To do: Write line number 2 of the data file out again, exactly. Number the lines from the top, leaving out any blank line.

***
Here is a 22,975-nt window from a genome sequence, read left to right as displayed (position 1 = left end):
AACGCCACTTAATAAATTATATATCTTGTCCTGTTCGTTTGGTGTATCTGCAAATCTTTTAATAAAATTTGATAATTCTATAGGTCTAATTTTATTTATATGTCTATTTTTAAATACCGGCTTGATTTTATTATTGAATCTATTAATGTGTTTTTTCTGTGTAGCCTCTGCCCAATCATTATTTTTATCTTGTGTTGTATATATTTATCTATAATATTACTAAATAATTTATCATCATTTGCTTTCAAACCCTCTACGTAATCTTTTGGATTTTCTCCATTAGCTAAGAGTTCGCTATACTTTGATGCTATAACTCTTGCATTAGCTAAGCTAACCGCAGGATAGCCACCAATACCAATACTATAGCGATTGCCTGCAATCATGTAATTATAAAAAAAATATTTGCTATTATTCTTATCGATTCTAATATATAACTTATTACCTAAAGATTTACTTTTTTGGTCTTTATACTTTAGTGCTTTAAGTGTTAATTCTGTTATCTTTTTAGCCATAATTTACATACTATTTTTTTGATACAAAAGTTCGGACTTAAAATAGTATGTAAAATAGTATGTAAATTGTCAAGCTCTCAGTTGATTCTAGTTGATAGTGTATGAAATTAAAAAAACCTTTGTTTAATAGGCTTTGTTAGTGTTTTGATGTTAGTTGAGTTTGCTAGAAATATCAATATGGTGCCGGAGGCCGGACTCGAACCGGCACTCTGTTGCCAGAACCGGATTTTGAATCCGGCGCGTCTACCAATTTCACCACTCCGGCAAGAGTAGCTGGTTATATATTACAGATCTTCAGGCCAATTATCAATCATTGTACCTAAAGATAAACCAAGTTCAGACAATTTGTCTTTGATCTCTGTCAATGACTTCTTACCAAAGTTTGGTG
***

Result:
AACGCCACTTAATAAATTATATATCTTGTCCTGTTCGTTTGGTGTATCTGCAAATCTTTTAATAAAATTTGATAATTCTATAGGTCTAATTTTATTTATATGTCTATTTTTAAATACCGGCTTGATTTTATTATTGAATCTATTAATGTGTTTTTTCTGTGTAGCCTCTGCCCAATCATTATTTTTATCTTGTGTTGTATATATTTATCTATAATATTACTAAATAATTTATCATCATTTGCTTTCAAACCCTCTACGTAATCTTTTGGATTTTCTCCATTAGCTAAGAGTTCGCTATACTTTGATGCTATAACTCTTGCATTAGCTAAGCTAACCGCAGGATAGCCACCAATACCAATACTATAGCGATTGCCTGCAATCATGTAATTATAAAAAAAATATTTGCTATTATTCTTATCGATTCTAATATATAACTTATTACCTAAAGATTTACTTTTTTGGTCTTTATACTTTAGTGCTTTAAGTGTTAATTCTGTTATCTTTTTAGCCATAATTTACATACTATTTTTTTGATACAAAAGTTCGGACTTAAAATAGTATGTAAAATAGTATGTAAATTGTCAAGCTCTCAGTTGATTCTAGTTGATAGTGTATGAAATTAAAAAAACCTTTGTTTAATAGGCTTTGTTAGTGTTTTGATGTTAGTTGAGTTTGCTAGAAATATCAATATGGTGCCGGAGGCCGGACTCGAACCGGCACTCTGTTGCCAGAACCGGATTTTGAATCCGGCGCGTCTACCAATTTCACCACTCCGGCAAGAGTAGCTGGTTATATATTACAGATCTTCAGGCCAATTATCAATCATTGTACCTAAAGATAAACCAAGTTCAGACAATTTGTCTTTGATCTCTGTCAATGACTTCTTACCAAAGTTTGGTG